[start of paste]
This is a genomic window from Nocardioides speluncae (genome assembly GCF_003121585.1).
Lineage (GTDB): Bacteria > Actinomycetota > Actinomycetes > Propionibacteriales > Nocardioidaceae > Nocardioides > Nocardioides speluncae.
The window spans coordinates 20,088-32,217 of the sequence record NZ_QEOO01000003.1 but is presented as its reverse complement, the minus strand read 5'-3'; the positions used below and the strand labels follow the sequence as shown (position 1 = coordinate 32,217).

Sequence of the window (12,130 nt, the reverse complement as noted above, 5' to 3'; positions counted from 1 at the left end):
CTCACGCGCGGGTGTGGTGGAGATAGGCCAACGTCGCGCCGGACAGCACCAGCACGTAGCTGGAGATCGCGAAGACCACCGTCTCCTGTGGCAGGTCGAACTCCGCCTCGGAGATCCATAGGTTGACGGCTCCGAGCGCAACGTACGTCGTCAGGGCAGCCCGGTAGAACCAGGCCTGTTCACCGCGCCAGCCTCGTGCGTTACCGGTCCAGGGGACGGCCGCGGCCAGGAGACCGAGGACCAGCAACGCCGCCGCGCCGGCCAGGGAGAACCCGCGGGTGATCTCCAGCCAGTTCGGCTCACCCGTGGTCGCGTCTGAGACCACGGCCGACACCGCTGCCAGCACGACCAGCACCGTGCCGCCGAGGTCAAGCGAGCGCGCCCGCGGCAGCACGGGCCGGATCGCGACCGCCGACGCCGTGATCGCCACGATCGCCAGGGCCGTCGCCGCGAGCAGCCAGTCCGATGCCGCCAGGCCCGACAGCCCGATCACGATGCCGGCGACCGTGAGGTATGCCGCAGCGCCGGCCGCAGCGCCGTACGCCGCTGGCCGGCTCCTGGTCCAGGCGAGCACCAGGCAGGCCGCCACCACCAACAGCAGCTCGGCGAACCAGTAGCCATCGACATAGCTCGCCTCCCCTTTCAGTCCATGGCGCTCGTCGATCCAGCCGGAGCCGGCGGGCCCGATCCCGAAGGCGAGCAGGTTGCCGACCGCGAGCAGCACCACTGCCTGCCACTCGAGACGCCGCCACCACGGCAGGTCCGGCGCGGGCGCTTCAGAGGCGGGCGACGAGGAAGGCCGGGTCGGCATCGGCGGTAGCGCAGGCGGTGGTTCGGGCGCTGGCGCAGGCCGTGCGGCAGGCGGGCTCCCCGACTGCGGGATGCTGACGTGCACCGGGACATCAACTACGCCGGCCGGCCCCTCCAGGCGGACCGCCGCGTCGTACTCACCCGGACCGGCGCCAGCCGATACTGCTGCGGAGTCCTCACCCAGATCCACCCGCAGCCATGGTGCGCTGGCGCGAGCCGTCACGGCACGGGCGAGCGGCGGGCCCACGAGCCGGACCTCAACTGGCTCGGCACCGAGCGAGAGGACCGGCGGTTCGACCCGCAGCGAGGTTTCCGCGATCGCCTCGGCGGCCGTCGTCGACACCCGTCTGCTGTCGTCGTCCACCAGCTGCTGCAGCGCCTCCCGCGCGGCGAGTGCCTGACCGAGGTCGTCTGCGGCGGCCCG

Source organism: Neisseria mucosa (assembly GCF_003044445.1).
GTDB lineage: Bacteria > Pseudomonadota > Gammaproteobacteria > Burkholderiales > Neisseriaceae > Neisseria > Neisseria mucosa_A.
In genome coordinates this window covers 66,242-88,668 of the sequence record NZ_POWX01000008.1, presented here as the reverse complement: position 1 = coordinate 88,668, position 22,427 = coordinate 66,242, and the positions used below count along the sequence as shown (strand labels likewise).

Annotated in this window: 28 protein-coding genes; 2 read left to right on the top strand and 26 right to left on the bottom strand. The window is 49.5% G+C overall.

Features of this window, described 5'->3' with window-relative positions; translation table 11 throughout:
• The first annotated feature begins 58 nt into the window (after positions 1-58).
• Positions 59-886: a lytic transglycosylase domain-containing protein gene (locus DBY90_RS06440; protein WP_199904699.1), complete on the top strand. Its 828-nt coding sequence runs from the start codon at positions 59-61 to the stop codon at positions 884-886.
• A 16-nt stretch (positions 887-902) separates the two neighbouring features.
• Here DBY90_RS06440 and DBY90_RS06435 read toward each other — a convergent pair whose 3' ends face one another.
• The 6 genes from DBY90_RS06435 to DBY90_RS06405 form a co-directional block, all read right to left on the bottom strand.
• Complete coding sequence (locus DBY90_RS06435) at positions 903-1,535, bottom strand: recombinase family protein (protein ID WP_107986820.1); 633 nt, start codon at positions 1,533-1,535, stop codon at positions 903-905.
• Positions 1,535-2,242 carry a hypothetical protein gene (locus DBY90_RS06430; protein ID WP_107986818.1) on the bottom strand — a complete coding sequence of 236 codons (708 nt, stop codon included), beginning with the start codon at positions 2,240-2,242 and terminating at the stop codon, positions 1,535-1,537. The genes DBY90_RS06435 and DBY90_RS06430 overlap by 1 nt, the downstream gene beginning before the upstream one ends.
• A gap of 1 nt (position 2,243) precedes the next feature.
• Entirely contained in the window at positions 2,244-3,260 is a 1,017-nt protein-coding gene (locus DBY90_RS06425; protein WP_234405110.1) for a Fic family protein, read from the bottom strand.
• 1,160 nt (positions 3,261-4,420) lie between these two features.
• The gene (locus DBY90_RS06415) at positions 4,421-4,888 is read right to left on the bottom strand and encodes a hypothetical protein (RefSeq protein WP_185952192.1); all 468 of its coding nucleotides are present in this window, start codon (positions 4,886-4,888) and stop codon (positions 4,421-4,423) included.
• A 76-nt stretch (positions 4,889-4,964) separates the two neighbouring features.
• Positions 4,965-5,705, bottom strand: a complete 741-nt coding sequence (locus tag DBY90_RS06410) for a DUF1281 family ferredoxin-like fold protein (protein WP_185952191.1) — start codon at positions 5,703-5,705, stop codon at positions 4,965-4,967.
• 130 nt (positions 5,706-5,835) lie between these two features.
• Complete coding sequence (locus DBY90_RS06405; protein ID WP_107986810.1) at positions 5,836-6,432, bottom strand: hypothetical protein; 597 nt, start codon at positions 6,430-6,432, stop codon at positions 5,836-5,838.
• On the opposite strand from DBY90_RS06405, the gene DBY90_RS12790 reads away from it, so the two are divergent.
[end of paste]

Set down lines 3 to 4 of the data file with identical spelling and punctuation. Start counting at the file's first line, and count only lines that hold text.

The window spans coordinates 20,088-32,217 of the sequence record NZ_QEOO01000003.1 but is presented as its reverse complement, the minus strand read 5'-3'; the positions used below and the strand labels follow the sequence as shown (position 1 = coordinate 32,217).

Sequence of the window (12,130 nt, the reverse complement as noted above, 5' to 3'; positions counted from 1 at the left end):